This ought to track with what anybody knows about America: It's easier to be white and rich than it is to be anything else. It's easier to be a parent if you're white and rich; it's easier to be a kid if you're white and rich. The advantages of being rich and white compound themselves at the slightest prompting: It's easier to get a college degree if you're rich and white, and having a college degree makes it easier to get a fulfilling and gainful job, and having a fulfilling and gainful job makes the decision to start a family easier, and makes it easier to be a present and engaged parent. And so on.
But if security compounds itself, so does insecurity. Like so:
On average, parents say children should be at least 10 years old before they should be allowed to play in front of their house unsupervised while an adult is inside. Parents say children should be even older before they are allowed to stay home alone for about an hour (12 years old) or to spend time at a public park unsupervised (14 years old).
Ideas like this have a queasy and insidious danger. A kid who can't play outside, in front of their own home, without direct adult supervision, for the entire first decade of their life is a kid who has heard all of the admonishments about safety and fair play and responsibility — don't talk to strangers, be kind to other kids, stay out of the dang street, etc. — but who has had no opportunity to recall and make use of them, or of their own capacity for independent judgment. That is to say, it is therefore a kid who self-evidently is unready to play outside, in front of their own home, without direct adult supervision. Fewer kids being allowed to play outside without direct adult supervision means fewer playmates for — and a small safety net of friendly eyeballs on — the ever smaller number of kids who are allowed to play outside without direct adult supervision. Thus those few kids are lonelier and less safe when they play outside without direct adult supervision; outside becomes an ever lonelier and more dangerous place to be without one's parents, and 10 starts to look like it might be too young an age to let your kids play outside without your direct supervision.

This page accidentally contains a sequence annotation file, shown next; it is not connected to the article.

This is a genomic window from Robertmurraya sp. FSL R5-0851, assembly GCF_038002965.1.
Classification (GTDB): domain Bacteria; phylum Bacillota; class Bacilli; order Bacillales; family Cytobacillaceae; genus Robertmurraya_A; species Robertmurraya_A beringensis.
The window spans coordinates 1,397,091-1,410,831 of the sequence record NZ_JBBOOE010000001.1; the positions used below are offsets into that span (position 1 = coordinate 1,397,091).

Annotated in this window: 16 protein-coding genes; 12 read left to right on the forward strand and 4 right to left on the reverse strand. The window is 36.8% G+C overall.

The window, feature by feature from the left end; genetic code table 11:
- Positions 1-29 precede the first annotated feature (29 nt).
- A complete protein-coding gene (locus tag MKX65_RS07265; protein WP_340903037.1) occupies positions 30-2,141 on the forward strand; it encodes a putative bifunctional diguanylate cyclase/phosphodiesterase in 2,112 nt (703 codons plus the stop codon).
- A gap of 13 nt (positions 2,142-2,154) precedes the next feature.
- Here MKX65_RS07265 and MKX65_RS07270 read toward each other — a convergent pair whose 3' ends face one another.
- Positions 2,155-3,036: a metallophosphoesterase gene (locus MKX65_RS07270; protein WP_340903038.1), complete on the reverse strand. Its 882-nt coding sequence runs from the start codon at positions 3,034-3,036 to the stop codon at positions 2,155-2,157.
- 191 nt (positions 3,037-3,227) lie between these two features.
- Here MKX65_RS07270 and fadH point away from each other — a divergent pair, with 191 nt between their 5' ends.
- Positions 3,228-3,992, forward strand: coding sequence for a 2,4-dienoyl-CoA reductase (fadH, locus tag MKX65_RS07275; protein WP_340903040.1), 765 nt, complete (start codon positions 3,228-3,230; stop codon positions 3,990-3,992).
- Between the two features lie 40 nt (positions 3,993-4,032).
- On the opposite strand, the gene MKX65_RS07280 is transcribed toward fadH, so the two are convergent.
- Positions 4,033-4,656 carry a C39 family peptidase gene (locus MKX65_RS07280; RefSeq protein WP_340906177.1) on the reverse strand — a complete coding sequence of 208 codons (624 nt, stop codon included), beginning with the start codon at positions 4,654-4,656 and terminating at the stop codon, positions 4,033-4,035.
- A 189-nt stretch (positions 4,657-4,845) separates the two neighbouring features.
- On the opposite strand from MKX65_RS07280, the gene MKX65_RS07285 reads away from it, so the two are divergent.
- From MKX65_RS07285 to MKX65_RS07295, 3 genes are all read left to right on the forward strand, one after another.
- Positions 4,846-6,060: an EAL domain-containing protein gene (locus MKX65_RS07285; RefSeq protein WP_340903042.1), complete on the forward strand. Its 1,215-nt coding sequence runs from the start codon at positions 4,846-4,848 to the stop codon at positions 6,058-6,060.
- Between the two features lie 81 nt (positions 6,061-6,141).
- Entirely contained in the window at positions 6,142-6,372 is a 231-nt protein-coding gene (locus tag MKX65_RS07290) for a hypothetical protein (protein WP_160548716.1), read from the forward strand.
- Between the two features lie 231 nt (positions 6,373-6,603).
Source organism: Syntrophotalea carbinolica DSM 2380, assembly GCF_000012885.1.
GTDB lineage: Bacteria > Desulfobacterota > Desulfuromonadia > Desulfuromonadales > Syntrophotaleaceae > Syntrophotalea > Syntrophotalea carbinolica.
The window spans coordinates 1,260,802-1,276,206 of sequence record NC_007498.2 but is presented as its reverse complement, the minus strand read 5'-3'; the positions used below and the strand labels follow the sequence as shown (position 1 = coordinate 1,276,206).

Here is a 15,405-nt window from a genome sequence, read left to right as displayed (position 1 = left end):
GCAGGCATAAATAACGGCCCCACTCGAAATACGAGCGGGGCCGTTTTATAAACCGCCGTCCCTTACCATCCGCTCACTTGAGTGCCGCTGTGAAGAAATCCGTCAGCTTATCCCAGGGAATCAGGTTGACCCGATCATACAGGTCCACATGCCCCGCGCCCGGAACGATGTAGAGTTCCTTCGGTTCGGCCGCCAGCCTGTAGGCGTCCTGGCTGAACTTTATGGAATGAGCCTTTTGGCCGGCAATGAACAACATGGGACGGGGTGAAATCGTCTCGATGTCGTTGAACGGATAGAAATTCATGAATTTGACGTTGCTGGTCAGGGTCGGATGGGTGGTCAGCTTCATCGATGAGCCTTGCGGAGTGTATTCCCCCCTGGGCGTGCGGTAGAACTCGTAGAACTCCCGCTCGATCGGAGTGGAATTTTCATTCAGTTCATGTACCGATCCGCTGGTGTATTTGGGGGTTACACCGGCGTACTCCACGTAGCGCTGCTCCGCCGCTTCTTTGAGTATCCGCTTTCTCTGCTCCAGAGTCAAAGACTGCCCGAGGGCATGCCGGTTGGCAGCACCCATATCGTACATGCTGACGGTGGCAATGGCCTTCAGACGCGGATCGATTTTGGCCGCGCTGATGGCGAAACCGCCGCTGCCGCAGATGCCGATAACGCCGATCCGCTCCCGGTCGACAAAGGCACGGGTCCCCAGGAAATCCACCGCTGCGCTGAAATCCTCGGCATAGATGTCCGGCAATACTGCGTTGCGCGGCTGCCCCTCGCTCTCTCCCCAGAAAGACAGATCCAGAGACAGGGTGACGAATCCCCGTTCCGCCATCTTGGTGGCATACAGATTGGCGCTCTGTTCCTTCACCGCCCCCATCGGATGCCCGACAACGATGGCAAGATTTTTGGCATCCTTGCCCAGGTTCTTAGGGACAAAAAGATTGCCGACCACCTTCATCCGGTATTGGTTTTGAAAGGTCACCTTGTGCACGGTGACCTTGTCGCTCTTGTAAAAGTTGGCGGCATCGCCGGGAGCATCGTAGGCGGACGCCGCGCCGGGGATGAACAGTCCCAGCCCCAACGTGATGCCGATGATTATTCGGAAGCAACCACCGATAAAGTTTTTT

In this dumb country people are always afraid of the wrong things, are always adopting the scarier and more awful thing as protection against some lesser, unlikelier danger.
This seems like a bleak and perfect artifact for 21st-century America, a paranoid, asocial, property- and border-obsessed country withdrawing ever more completely behind the security of walls, fixated ever more insanely on the ruinously dumb idea that liberty is cossetted separation from everyone else, rather than a product of supportive connections with them. The simple act of being out in the world, of engaging with the world outside that barren sphere makes that world a safer and happier place and makes the defense of that sphere less necessary and less exhausting; that's a happy feedback loop available to anyone at any time. America continually chooses its dark negative, then adopts the bleak result as justification for reiterating that choice.